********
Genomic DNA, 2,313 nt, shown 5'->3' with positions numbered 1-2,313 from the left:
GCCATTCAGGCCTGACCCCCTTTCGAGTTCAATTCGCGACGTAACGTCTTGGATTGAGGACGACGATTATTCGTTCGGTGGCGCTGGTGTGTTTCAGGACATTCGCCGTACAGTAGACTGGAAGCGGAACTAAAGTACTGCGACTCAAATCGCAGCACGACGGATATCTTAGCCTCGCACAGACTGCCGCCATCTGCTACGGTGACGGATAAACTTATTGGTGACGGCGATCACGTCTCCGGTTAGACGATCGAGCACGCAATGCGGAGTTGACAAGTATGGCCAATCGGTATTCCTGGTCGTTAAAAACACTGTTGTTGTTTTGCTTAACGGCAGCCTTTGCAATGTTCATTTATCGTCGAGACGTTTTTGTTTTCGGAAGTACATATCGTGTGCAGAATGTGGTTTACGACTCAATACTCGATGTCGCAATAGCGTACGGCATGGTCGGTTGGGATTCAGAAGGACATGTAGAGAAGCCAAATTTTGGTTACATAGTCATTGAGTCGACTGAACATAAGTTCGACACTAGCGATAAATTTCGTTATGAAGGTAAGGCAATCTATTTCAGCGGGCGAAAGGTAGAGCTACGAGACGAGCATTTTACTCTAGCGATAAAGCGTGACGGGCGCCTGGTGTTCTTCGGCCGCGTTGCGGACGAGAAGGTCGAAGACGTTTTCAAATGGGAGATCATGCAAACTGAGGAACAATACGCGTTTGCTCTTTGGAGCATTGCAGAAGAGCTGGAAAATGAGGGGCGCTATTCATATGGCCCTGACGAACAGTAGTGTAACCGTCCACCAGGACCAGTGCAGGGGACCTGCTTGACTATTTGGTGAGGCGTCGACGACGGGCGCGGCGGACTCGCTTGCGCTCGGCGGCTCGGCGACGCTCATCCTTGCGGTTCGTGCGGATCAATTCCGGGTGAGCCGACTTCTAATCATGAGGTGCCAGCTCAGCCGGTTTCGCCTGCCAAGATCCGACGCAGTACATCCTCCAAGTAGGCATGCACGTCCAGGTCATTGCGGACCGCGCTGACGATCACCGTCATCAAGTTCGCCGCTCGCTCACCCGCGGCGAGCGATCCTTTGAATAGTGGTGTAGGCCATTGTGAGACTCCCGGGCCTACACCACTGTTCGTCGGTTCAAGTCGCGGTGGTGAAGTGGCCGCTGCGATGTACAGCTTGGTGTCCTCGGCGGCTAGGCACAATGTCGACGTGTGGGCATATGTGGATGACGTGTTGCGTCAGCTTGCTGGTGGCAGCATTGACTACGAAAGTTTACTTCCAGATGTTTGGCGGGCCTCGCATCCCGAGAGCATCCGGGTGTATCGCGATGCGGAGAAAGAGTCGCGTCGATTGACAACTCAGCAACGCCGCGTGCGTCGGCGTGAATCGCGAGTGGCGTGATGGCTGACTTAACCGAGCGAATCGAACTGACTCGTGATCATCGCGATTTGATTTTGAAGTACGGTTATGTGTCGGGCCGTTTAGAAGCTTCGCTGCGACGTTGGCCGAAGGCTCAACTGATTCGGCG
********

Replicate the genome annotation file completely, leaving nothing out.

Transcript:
Genomic DNA, 2,313 nt, shown 5'->3' with positions numbered 1-2,313 from the left:
GCCATTCAGGCCTGACCCCCTTTCGAGTTCAATTCGCGACGTAACGTCTTGGATTGAGGACGACGATTATTCGTTCGGTGGCGCTGGTGTGTTTCAGGACATTCGCCGTACAGTAGACTGGAAGCGGAACTAAAGTACTGCGACTCAAATCGCAGCACGACGGATATCTTAGCCTCGCACAGACTGCCGCCATCTGCTACGGTGACGGATAAACTTATTGGTGACGGCGATCACGTCTCCGGTTAGACGATCGAGCACGCAATGCGGAGTTGACAAGTATGGCCAATCGGTATTCCTGGTCGTTAAAAACACTGTTGTTGTTTTGCTTAACGGCAGCCTTTGCAATGTTCATTTATCGTCGAGACGTTTTTGTTTTCGGAAGTACATATCGTGTGCAGAATGTGGTTTACGACTCAATACTCGATGTCGCAATAGCGTACGGCATGGTCGGTTGGGATTCAGAAGGACATGTAGAGAAGCCAAATTTTGGTTACATAGTCATTGAGTCGACTGAACATAAGTTCGACACTAGCGATAAATTTCGTTATGAAGGTAAGGCAATCTATTTCAGCGGGCGAAAGGTAGAGCTACGAGACGAGCATTTTACTCTAGCGATAAAGCGTGACGGGCGCCTGGTGTTCTTCGGCCGCGTTGCGGACGAGAAGGTCGAAGACGTTTTCAAATGGGAGATCATGCAAACTGAGGAACAATACGCGTTTGCTCTTTGGAGCATTGCAGAAGAGCTGGAAAATGAGGGGCGCTATTCATATGGCCCTGACGAACAGTAGTGTAACCGTCCACCAGGACCAGTGCAGGGGACCTGCTTGACTATTTGGTGAGGCGTCGACGACGGGCGCGGCGGACTCGCTTGCGCTCGGCGGCTCGGCGACGCTCATCCTTGCGGTTCGTGCGGATCAATTCCGGGTGAGCCGACTTCTAATCATGAGGTGCCAGCTCAGCCGGTTTCGCCTGCCAAGATCCGACGCAGTACATCCTCCAAGTAGGCATGCACGTCCAGGTCATTGCGGACCGCGCTGACGATCACCGTCATCAAGTTCGCCGCTCGCTCACCCGCGGCGAGCGATCCTTTGAATAGTGGTGTAGGCCATTGTGAGACTCCCGGGCCTACACCACTGTTCGTCGGTTCAAGTCGCGGTGGTGAAGTGGCCGCTGCGATGTACAGCTTGGTGTCCTCGGCGGCTAGGCACAATGTCGACGTGTGGGCATATGTGGATGACGTGTTGCGTCAGCTTGCTGGTGGCAGCATTGACTACGAAAGTTTACTTCCAGATGTTTGGCGGGCCTCGCATCCCGAGAGCATCCGGGTGTATCGCGATGCGGAGAAAGAGTCGCGTCGATTGACAACTCAGCAACGCCGCGTGCGTCGGCGTGAATCGCGAGTGGCGTGATGGCTGACTTAACCGAGCGAATCGAACTGACTCGTGATCATCGCGATTTGATTTTGAAGTACGGTTATGTGTCGGGCCGTTTAGAAGCTTCGCTGCGACGTTGGCCGAAGGCTCAACTGATTCGGCG